I am trying to stop the language being hijacked by sophists who would use it to not represent the truth for political correctness reasons and special pleading to interest groups.

      If you call it history, I want to see the events, I want to see politics, I want to see culture, I want to see dates!

      Else it is prehistory!

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    21. Suzy Gneist
      Suzy Gneist is a Friend of The Conversation.

      Multi-tasker at Graphic Design & Montville Coffee

      In reply to Kerry List

      Why don't you define "real discipline" for me?
      Does Fine Art, Philosophy or Futures count as a "real discipline" in your world view?
      Does history only exist if someone is there to write it down? Obviously for you, it does. Yet how reliable is a written record anyway? But for cultures with bad memory skills records may be necessary - whereas other cultures may not require written records to record their history.
      I hear that you require calendar references to talk about the past - that this is a requirement for you - what is lacking is the awareness that this is only one view and not universally shared across all cultures. Unfortunately this has never stopped some to impose their views of right and wrong on others they perceive to be more primitive than themselves.

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    22. Jack Arnold

      Polymath

      In reply to Kerry List

      Oh dear ... do we have another Howard black armband historian in our midst?

      I hope your writing is better than your disjointed argument.

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    23. Kerry List

      Writer

      In reply to Jack Arnold

      Oh dear.

      I'd love you to well perhaps debate what I've said, but I must have tired you out, or annoyed you, or both. I guess you can't muster a counter argument, except for a little ad hominem.

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    24. Kerry List

      Writer

      In reply to Suzy Gneist

      "Cultures" do not have "bad memory skills". Only people have memories. Don't try to give concepts properties they can never possibly have. That's quite sloppy thinking.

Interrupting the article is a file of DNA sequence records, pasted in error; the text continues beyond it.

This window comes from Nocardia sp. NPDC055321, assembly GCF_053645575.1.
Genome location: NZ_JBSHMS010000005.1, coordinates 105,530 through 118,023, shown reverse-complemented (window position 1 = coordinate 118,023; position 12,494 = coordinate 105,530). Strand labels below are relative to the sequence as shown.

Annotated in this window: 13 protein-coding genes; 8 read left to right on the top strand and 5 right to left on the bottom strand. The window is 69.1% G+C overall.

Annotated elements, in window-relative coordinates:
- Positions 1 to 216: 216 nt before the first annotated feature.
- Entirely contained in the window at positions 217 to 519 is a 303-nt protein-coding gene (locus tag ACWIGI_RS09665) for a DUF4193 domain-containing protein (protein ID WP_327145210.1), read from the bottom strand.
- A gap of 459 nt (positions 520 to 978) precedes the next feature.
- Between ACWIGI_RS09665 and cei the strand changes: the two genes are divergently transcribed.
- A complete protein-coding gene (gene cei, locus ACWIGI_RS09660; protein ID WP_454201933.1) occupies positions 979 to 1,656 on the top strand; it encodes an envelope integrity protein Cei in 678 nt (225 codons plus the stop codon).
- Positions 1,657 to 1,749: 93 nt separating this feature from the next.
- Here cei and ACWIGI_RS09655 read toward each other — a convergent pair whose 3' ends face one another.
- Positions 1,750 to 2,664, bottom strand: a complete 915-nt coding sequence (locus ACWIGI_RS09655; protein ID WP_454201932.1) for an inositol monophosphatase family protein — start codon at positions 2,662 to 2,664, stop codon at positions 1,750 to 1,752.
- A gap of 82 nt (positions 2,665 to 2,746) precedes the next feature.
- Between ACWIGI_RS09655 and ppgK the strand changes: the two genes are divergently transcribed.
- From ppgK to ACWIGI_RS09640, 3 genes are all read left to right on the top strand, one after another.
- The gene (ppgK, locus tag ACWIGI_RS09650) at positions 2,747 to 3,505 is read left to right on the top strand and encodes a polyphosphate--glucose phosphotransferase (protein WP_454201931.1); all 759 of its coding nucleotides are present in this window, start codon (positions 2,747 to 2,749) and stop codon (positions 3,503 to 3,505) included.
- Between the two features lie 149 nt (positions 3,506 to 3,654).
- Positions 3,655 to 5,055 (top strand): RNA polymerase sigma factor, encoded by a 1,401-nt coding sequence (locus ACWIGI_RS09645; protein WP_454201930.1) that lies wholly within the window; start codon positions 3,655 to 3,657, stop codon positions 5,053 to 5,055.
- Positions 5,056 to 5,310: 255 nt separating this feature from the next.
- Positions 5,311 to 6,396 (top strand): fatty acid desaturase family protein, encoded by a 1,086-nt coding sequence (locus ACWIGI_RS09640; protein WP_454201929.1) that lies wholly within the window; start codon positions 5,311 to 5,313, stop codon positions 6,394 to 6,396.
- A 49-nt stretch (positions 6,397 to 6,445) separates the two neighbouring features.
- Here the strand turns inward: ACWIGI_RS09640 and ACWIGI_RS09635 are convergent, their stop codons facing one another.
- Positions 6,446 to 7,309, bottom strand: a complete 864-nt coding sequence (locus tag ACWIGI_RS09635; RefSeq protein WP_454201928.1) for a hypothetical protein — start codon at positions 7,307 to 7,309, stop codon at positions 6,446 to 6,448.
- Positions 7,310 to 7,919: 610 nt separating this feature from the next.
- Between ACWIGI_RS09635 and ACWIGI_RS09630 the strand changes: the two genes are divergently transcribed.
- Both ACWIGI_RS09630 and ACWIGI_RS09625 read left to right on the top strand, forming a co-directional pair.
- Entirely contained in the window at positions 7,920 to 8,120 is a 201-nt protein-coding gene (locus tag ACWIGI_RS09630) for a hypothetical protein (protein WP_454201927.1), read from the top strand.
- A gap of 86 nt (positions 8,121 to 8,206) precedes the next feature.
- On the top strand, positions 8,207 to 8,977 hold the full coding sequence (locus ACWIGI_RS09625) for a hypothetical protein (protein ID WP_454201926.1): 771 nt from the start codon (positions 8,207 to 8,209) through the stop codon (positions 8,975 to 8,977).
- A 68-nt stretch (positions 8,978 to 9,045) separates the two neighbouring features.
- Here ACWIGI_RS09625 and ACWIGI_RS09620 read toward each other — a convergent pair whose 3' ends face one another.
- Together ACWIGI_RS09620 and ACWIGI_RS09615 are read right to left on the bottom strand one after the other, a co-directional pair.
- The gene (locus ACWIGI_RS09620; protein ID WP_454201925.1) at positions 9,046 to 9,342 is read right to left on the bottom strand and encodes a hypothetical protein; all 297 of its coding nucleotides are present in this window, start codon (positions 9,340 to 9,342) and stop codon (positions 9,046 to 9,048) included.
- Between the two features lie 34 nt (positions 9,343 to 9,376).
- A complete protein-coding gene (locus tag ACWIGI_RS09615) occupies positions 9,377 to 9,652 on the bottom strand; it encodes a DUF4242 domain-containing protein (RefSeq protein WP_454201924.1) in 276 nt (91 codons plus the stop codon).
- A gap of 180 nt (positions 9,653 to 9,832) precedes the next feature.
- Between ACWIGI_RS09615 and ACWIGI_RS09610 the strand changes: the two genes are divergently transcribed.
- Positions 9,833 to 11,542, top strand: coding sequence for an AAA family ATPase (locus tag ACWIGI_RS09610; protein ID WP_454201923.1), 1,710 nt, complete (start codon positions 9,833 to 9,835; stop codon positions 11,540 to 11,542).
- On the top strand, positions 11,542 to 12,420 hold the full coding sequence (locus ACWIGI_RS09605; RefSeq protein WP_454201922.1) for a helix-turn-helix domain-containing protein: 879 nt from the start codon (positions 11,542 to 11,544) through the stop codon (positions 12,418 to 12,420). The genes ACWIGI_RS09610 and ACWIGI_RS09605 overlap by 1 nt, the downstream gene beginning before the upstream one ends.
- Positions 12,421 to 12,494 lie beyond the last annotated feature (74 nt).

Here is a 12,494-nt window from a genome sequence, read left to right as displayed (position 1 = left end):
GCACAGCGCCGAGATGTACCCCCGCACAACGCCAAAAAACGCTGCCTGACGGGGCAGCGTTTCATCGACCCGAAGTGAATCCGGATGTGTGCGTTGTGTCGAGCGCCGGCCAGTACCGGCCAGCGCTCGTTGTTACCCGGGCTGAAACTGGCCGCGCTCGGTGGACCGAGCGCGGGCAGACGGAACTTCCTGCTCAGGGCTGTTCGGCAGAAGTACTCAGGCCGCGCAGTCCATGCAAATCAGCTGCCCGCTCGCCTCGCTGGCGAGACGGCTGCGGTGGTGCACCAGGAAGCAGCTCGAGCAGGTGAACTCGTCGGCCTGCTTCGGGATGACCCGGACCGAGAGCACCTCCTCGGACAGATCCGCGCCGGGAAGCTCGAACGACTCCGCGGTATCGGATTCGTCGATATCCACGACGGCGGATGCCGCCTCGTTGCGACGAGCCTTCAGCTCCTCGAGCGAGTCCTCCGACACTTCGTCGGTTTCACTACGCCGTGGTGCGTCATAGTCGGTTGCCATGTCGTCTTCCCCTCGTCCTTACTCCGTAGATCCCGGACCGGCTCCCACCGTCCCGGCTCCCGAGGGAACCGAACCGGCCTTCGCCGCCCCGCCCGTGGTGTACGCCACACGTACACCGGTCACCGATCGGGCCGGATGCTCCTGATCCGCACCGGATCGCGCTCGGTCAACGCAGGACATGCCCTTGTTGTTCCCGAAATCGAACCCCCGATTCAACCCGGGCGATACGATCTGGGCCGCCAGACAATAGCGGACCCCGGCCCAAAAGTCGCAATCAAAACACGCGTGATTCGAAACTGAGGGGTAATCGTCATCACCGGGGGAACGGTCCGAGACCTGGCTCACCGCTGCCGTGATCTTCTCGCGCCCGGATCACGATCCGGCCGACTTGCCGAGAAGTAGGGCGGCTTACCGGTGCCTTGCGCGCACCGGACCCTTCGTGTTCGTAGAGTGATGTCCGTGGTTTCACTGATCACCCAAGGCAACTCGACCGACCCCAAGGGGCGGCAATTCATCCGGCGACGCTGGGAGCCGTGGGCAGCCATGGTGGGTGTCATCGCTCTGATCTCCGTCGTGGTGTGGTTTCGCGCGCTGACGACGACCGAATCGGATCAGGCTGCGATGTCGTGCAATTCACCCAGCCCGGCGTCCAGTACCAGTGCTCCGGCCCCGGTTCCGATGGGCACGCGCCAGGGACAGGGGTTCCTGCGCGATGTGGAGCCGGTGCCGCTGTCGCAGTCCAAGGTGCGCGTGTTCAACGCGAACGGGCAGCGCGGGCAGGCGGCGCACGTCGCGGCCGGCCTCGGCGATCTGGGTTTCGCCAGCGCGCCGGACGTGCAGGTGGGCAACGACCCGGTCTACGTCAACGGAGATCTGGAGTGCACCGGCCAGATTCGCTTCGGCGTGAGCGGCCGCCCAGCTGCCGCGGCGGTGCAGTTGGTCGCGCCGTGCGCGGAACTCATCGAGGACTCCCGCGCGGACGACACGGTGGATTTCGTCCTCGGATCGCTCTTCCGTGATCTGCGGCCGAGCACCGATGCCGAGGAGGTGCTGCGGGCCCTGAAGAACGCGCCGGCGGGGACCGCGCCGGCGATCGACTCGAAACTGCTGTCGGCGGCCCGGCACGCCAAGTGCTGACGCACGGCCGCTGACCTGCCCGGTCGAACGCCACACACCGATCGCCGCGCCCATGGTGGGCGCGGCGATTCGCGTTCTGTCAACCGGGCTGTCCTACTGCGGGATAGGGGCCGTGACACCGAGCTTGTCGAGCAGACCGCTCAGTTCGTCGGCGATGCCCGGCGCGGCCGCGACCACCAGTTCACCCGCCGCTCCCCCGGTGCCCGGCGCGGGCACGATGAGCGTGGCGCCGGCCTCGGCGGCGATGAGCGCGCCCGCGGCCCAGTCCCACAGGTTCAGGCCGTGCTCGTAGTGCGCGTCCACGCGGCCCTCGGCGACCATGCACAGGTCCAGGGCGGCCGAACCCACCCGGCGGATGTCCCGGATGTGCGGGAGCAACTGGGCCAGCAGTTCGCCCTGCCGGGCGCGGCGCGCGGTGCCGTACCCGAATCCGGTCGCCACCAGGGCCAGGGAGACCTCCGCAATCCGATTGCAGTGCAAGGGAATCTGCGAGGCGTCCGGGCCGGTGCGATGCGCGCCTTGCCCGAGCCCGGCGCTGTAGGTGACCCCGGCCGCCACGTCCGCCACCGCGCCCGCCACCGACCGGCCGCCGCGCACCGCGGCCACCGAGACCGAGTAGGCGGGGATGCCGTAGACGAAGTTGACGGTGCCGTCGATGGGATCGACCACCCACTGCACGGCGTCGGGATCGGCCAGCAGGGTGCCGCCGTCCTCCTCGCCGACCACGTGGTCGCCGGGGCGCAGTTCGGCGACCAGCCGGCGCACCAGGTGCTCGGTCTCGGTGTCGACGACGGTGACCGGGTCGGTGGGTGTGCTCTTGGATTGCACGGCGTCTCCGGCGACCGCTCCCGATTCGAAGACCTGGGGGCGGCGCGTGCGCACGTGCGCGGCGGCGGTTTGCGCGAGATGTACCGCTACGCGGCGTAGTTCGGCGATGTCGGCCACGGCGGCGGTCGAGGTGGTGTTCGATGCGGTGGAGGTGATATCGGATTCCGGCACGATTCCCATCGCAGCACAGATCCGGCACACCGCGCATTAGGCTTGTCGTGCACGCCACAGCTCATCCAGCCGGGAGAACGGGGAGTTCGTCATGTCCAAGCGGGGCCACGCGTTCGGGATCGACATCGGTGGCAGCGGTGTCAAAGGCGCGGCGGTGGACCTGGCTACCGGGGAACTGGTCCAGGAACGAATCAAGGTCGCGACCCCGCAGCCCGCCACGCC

Death usually terminates one's memory. The propogation of knowledge despite death is why we have progressed from oral traditions, to writing, to printing, to electronic media, to (Insert next form of information transfer here). Since it is difficult to remember one's life after you have died, this probably one of the reasons why writing was invented.

      You're right, only cultures without calenders can't talk about the past, because they cannot differentiate it from the present. It is not cultural relativism that this cannot happen, it is just impossible. Without a calendar, how can I know it is last year? How can I record events? How can I record history? How can it be verifiable?

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    25. Suzy Gneist
      Suzy Gneist is a Friend of The Conversation.

      Multi-tasker at Graphic Design & Montville Coffee

      In reply to Kerry List

      Yes, some people do have bad memories and therefore assume everyone else has too. Just like some people think/assume that a written history is an accurate history and superior to any other form. Unfortunately most recorded history is highly selective and based in the historian's culture, world view, gender, ideology, etc.
      Since your view is also embedded in your culture, ideology, etc, your view is imposing your concepts on another without acknowledging that there are different ways of recording events.
      I see the listing of events by date as of little relevance to the purpose of keeping a record of history - to remember the past in order to apply the lessons and learnings to the present and to improve the outcomes in the future. If indigenous history has a means of transferring knowledge for this purpose, then it fits my concept of 'history', even without Gregorian/Julian/Mayan/etc calendar dates.

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    26. Jack Arnold

      Polymath

      In reply to Kerry List

      No Kerry, I am always up for a solid debate with knowledgeable people. I have a mate who refuses to debate anything with anybody who knows everything. My mate believes that they cannot learn anything from them.

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    27. Kerry List

      Writer

      In reply to Jack Arnold

      I have never said I knew everything. Stop projecting onto me!

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    28. Kerry List

      Writer

      In reply to Suzy Gneist

      However Suzy, that "meta" outcome (the lessons learned) requires data if you're talkign about history.

      A list of events is the basis of historical information.